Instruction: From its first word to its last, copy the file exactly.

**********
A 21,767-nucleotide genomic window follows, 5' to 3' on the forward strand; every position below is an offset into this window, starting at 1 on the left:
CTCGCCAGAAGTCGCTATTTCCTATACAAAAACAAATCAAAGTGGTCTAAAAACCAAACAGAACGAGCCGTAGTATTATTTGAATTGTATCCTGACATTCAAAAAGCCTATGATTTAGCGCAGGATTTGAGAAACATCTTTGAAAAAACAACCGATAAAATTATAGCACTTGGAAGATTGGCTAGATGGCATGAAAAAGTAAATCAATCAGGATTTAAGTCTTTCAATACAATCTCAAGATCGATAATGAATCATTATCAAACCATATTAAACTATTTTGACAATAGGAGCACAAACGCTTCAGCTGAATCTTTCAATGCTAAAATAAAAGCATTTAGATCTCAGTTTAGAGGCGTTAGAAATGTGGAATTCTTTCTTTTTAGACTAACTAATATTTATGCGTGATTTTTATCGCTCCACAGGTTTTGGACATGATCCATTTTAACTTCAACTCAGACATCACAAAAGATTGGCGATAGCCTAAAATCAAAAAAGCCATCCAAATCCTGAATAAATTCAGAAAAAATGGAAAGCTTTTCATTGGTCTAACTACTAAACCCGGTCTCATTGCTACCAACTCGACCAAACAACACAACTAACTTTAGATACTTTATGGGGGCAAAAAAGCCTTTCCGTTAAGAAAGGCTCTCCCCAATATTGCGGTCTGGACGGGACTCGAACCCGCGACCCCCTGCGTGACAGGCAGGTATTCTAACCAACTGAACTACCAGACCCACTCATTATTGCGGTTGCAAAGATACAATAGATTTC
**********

A 21,767-nucleotide genomic window follows, 5' to 3' on the forward strand; every position below is an offset into this window, starting at 1 on the left:
CTCGCCAGAAGTCGCTATTTCCTATACAAAAACAAATCAAAGTGGTCTAAAAACCAAACAGAACGAGCCGTAGTATTATTTGAATTGTATCCTGACATTCAAAAAGCCTATGATTTAGCGCAGGATTTGAGAAACATCTTTGAAAAAACAACCGATAAAATTATAGCACTTGGAAGATTGGCTAGATGGCATGAAAAAGTAAATCAATCAGGATTTAAGTCTTTCAATACAATCTCAAGATCGATAATGAATCATTATCAAACCATATTAAACTATTTTGACAATAGGAGCACAAACGCTTCAGCTGAATCTTTCAATGCTAAAATAAAAGCATTTAGATCTCAGTTTAGAGGCGTTAGAAATGTGGAATTCTTTCTTTTTAGACTAACTAATATTTATGCGTGATTTTTATCGCTCCACAGGTTTTGGACATGATCCATTTTAACTTCAACTCAGACATCACAAAAGATTGGCGATAGCCTAAAATCAAAAAAGCCATCCAAATCCTGAATAAATTCAGAAAAAATGGAAAGCTTTTCATTGGTCTAACTACTAAACCCGGTCTCATTGCTACCAACTCGACCAAACAACACAACTAACTTTAGATACTTTATGGGGGCAAAAAAGCCTTTCCGTTAAGAAAGGCTCTCCCCAATATTGCGGTCTGGACGGGACTCGAACCCGCGACCCCCTGCGTGACAGGCAGGTATTCTAACCAACTGAACTACCAGACCCACTCATTATTGCGGTTGCAAAGATACAATAGATTTC